Oklahoma judge refuses to let men planning sex-change operations have feminine names
Oklahoma County District Judge Bill Graves has denied names changes in two cases where a man was planning a sex-change operation and wanted a feminine name to go along with his new identity. The judge ruled the requests were made for fraudulent purpose.
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In the appeal, Harvey's attorneys revealed that Harvey, since making the request last year, has ‚Äúcompleted the surgical course‚ÄĚ of the gender change.
Harvey and the attorneys declined to be interviewed for this story. On Facebook, Harvey wrote about living life now as a female ‚Äúas my brain was wired at birth ... as I always should have been.‚ÄĚ
‚ÄúWhat an incredibly rewarding and fulfilling experience. I am truly the happiest I've ever been,‚ÄĚ Harvey wrote.
Harvey's attorneys told the Oklahoma Court of Civil Appeals the judge was wrong to reject the name change because there was no evidence Harvey had a fraudulent purpose. They also argued the judge abused his discretion and violated Harvey's due process, equal protection and First Amendment rights.
The attorneys revealed in the appeal that Harvey ‚Äúhas been married to a woman for many years and she has been fully informed of‚ÄĚ Harvey's petition and surgeries. The attorneys also told the appeals court Harvey is a successful businessperson whose gender change has been embraced by those in Harvey's business and social circles.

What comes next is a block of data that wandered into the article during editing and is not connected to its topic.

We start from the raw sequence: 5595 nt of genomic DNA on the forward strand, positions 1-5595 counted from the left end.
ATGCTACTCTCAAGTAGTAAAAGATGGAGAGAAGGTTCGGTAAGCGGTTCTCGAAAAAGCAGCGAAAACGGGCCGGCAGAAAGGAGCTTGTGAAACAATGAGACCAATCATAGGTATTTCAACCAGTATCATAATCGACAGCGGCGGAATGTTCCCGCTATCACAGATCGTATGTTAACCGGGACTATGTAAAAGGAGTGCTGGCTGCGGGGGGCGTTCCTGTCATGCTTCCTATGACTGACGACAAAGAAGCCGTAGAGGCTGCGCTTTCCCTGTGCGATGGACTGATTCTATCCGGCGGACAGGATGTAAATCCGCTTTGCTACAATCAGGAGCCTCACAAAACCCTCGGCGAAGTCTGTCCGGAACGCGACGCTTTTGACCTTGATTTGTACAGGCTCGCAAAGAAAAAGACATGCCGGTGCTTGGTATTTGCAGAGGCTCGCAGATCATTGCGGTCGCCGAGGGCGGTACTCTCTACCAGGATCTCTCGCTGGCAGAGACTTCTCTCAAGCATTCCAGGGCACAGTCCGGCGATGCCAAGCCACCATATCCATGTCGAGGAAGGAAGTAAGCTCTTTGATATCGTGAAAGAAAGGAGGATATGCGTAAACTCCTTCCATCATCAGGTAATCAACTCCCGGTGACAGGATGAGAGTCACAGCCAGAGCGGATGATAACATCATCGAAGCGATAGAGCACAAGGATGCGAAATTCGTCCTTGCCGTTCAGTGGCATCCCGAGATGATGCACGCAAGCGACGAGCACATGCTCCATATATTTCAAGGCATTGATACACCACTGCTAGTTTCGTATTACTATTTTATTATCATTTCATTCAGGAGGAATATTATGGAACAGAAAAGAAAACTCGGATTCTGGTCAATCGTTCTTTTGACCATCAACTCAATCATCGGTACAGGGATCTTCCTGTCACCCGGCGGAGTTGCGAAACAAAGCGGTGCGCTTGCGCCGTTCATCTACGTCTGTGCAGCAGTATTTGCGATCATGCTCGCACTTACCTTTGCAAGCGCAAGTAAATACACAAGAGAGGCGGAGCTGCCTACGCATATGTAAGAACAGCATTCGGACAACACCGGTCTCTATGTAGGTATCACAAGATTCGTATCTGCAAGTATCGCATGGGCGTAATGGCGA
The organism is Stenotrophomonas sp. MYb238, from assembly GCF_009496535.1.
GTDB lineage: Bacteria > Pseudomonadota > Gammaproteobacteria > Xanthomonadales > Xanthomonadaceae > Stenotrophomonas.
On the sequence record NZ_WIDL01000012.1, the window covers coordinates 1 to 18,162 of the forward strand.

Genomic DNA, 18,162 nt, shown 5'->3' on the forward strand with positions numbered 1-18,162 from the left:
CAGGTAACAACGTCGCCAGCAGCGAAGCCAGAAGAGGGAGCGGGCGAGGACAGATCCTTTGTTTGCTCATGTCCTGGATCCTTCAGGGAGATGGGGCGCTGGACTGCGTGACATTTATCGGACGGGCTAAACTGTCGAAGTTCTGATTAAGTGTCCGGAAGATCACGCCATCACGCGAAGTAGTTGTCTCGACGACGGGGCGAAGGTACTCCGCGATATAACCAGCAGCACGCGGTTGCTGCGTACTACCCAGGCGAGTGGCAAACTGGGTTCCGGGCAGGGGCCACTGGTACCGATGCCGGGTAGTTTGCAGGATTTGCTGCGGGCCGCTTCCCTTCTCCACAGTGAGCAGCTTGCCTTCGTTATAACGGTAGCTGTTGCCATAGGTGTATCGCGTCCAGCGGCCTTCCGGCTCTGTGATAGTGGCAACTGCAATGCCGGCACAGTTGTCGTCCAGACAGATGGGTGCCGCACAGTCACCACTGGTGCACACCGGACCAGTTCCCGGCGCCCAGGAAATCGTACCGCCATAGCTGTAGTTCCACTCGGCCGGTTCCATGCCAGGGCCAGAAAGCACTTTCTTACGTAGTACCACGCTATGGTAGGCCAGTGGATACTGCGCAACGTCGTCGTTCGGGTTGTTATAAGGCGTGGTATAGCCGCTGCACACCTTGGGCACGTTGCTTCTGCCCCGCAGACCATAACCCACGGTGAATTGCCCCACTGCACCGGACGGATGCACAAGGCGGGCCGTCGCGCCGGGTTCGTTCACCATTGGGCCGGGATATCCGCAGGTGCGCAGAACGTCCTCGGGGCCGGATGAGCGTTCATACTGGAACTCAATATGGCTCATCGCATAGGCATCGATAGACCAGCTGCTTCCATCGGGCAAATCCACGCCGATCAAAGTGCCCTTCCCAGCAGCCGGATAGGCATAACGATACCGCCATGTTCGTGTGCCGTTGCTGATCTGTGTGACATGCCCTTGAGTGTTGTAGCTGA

In the second case, Ingram, 29, of Oklahoma City, stated the reason for the name change request was ‚Äútransition from male to female.‚ÄĚ
In an interview, Ingram told The Oklahoman about dressing in women's clothes full time for six years, about seeing a therapist to help in the transition, and about taking hormones that have produced obvious physical changes already.
Ingram owns a purse, has bras and already is known as Angela to friends. Ingram and boyfriend David Derek Crump said they cannot afford the sex-change surgery yet. They estimated it could cost $15,000 to $20,000. Ingram is currently unemployed.
Ingram recalled that the judge said the name change request was fraudulent because ‚Äúyou can't change what God gave you.‚ÄĚ
‚ÄúI tried to say, ‚ÄėI'm not trying to make you change my sex on my birth certificate. I'm trying for a name change.' He didn't really listen to that,‚ÄĚ Ingram said Tuesday. ‚ÄúI was angry. I was frustrated.‚ÄĚ
In an email Thursday, Ingram told The Oklahoman: ‚ÄúSoon as I was out of the courtroom I collapsed and started to cry ... never before have I wanted more to kill myself.‚ÄĚ
Ingram's boyfriend remembered the judge saying he might reconsider if Ingram got the surgery.
Providing the judge with an expert opinion was state Rep. Mike Ritze, R-Broken Arrow. The legislator also is a physician. The judge said Ritze was not paid for the opinion.
Ritze wrote a detailed affidavit for the judge about sex-change procedures.
‚ÄúThe DNA is not altered by any of the above procedures or hormonal treatment,‚ÄĚ Ritze wrote. ‚ÄúBased on this scientific fact, it is my opinion that a person cannot change their sex or gender through sex change surgery.‚ÄĚ
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